Review Category : National News

Adorable Kid Returns Stolen Sequoia Cone to Park

NPS Photo/Meredith Elgart(VISALIA, Calif.) — One young visitor to Sequoia and Kings Canyon National Parks took the message of preservation adorably to heart, returning a stolen cone.

The pilfered cone and a note of apology were mailed to the park, spokesperson Dana Dierkes told ABC News.

“I took a [pinecone] out of the forest and I wanted to return it,” the note reads. “I hope it will be placed near the General Grant tree because that is where I took it.”

The writer adds: “I am sorry for my decision.”

Although the park notes in a Facebook post that is in fact a Sequoia cone, not a pinecone, it applauds the visitor for returning it. Sequoia and Kings Canyon National Parks “rarely” get items back — “a few each year,” Dierkes said.

Dierkes hopes that next time the visitor will remember to “take only pictures and leave only footprints.”

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Inside the Flag Lowering Ceremony in Louisville for Muhammad Ali

ABCNews.com(LOUISVILLE, Ky.) — Flags were lowered to half-staff in a solemn ceremony Saturday morning in downtown Louisville, Kentucky, in honor of hometown hero Muhammad Ali, who died Friday in Arizona.

Ali “lived a life so big and bold, it’s hard to believe any one man could do everything he did … in the course of just one lifetime,” Louisville Mayor Greg Fischer told the crowd at this morning’s ceremony. “This man, this champion, this Louisvillian, ended his 74 years yesterday as a United Nations messenger of peace, a humanitarian and champion athlete who earned Amnesty International’s lifetime achievement award, the Presidential Medal of Freedom, Sports Illustrated’s sportsman of the century.”

Ali and his wife also co-founded the Muhammad Ali Center, “which promotes respect, hope and understanding” in Louisville and around the world, Fischer said.

Fischer said Ali “belongs to the world — but he only has one hometown.”

“We heard him in a way no one else could. As our brother, our uncle, and our inspiration,” Fischer said. “I am so grateful that I had the chance to know him and see how he leveraged his fame to share his message of love, peace and compassion.”

Fischer said flags on government buildings would remain at half-staff until Ali has been laid to rest.

The hometown newspaper remembers a hometown hero as the world mourns Muhammad Ali @courierjournal pic.twitter.com/OPTCxPtbbY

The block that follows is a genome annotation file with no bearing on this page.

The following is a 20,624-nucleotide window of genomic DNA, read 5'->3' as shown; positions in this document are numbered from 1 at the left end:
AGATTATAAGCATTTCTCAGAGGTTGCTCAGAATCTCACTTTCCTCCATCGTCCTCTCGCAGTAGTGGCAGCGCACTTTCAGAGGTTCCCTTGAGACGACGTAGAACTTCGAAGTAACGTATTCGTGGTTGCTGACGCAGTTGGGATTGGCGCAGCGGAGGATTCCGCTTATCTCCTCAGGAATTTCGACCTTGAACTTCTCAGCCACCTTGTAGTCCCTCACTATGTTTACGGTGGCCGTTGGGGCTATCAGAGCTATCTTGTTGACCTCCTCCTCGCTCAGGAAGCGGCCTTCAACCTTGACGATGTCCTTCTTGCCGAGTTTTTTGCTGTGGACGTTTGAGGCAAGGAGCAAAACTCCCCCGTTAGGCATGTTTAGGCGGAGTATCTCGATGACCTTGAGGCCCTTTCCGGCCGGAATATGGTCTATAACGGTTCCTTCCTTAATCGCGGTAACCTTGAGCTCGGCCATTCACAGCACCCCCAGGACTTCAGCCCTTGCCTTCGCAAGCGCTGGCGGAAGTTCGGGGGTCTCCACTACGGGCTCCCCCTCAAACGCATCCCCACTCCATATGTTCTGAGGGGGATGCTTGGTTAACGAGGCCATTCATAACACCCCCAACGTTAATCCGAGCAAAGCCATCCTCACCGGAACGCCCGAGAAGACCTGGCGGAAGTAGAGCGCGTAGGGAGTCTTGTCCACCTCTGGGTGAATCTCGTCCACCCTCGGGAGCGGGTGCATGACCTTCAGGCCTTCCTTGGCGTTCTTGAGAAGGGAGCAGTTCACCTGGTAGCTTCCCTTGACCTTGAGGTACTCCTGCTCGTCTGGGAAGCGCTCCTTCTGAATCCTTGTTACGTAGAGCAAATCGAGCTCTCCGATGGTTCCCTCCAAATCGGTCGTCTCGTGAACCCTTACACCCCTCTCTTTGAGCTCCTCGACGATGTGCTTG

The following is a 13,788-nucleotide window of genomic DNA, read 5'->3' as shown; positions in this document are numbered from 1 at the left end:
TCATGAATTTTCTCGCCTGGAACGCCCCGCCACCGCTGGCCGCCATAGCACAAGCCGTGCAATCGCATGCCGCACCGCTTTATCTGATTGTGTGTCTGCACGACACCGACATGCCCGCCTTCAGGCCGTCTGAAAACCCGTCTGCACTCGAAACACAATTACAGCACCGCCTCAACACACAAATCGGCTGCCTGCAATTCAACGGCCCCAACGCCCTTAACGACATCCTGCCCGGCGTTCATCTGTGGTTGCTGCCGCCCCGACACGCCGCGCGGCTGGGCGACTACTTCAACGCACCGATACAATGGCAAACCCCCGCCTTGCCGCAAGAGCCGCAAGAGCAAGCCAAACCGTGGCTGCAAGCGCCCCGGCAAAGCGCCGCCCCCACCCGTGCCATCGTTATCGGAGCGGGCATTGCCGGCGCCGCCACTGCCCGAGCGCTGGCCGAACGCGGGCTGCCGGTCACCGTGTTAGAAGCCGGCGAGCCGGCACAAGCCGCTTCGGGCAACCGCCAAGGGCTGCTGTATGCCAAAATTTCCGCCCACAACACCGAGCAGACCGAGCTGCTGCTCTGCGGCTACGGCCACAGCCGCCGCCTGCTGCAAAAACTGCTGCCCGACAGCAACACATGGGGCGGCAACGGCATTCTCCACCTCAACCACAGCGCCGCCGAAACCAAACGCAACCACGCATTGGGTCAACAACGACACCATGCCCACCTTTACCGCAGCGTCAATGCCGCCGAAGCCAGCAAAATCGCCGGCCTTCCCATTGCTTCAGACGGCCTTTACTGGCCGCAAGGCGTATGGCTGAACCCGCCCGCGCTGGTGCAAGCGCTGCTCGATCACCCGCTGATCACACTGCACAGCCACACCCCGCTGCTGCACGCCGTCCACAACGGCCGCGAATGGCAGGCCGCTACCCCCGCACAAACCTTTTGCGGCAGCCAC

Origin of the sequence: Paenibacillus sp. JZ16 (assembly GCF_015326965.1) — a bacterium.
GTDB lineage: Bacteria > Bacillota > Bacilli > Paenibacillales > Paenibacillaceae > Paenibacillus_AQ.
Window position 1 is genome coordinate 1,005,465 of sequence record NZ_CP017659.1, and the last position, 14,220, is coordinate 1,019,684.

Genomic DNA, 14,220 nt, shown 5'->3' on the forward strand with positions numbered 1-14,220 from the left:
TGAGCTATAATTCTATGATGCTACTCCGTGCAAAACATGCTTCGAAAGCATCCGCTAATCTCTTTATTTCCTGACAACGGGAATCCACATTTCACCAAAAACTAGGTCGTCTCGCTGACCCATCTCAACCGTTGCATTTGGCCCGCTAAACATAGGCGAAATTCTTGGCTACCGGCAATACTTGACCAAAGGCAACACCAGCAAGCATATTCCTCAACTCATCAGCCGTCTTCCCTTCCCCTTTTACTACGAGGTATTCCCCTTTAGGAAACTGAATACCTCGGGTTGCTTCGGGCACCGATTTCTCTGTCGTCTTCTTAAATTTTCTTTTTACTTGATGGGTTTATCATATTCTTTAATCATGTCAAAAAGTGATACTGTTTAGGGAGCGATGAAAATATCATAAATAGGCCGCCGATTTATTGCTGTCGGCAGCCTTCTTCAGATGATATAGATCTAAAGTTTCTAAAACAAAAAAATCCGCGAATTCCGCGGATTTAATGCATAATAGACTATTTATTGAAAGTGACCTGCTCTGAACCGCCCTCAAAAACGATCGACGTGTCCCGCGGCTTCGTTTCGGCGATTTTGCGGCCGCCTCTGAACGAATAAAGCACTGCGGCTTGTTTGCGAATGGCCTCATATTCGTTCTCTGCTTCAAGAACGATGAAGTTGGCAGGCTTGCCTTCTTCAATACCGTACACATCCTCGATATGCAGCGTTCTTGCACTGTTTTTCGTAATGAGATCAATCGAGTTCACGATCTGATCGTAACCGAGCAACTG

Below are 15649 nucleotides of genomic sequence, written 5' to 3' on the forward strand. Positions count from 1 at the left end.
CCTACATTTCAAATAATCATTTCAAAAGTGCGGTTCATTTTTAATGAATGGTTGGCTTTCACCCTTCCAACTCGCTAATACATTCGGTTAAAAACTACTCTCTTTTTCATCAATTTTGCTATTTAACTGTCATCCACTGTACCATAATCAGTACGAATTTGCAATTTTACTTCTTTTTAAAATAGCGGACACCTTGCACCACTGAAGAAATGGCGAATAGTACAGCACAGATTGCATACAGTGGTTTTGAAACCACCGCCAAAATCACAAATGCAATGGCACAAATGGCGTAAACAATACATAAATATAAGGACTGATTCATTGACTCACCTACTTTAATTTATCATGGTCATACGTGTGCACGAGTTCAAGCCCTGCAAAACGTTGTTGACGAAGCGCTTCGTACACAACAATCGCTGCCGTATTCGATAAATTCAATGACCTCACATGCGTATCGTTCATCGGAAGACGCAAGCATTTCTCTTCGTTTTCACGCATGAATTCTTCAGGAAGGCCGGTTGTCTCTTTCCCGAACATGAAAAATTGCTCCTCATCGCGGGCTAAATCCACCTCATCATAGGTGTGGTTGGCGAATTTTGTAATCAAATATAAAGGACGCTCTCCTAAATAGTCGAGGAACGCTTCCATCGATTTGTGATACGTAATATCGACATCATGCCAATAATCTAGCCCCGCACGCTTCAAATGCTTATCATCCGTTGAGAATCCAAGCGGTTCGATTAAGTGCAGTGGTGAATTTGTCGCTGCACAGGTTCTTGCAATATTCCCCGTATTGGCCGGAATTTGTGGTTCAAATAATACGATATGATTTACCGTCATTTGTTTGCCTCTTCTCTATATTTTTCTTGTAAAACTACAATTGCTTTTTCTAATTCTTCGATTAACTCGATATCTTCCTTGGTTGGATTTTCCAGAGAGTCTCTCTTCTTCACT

— Mayor Greg Fischer (@louisvillemayor) June 4, 2016

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Inside One of the Police Videos Released in ‘Historic’ Chicago Document Dump

Stockbyte/Thinkstock(CHICAGO) — Shocking video from a Chicago block party that appears to show a woman being thrown against a squad car and an officer striking a man with a baton is one of the many materials released today by Chicago’s Independent Police Review Authority as a part of a new transparency policy.

Video, audio and other materials from 101 open cases involving the Chicago police were made public today in what IPRA Chief Administrator Sharon Fairley called a “historic” release. The materials released were released by the city’s IPRA — which investigates complaints of police misconduct — marking the implementation of a new transparency policy regarding the release of materials related to serious incidents involving Chicago police.

Chicago has “struggled with so many questions about policing,” Fairley said at a news conference today. “There’s a lack of trust,” she said, adding that “increased transparency is essential in rebuilding that trust.”

This video, which the IPRA said was taken at a July 2014 block party, documents the arrests of Lisa Simmons and Jeremiah Smith, who later sued Chicago on claims of police brutality. The case was settled out of court, with Simmons and Smith getting $100,000 between the two.

According to Simmons’ arrest report, an officer at the block party saw Simmons drinking and placed her under arrest. A crowd began to form, and when the officer started to bring her to another squad car, she “pulled away” and the officer thought she was fleeing, the arrest report said, so the officer “restrained her against his squad car.”

The video made public today appears to show Simmons roughly thrown against the squad car. An officer can be heard yelling at the crowd, “Get out of the street or you’re going to jail!”

The video then appears to show the officer striking Smith with a baton and forcing him to the ground. The police report noted that his forceful actions were warranted because Smith was “throwing a punch,” leaving the officer “in fear of receiving a battery.” The officer “defended himself by using his impact weapon,” the report said, and “during the dynamics of the altercation the offender was struck in the ear area.”

The video, while partially obscured by another officer, appears to show Smith lurching backwards as the officer reaches for him.

“It should be noted that while the offender was on the ground he was reaching for an unknown object in his right pocket,” the police report said, later stating that a knife was recovered from his pocket.

The arrest report says Smith was taken into custody and treated for bruising and swelling to the ear area.

Smith was initially convicted of misdemeanor resisting arrest, but the conviction was vacated, court records show. Simmons had no convictions from her arrest on that day.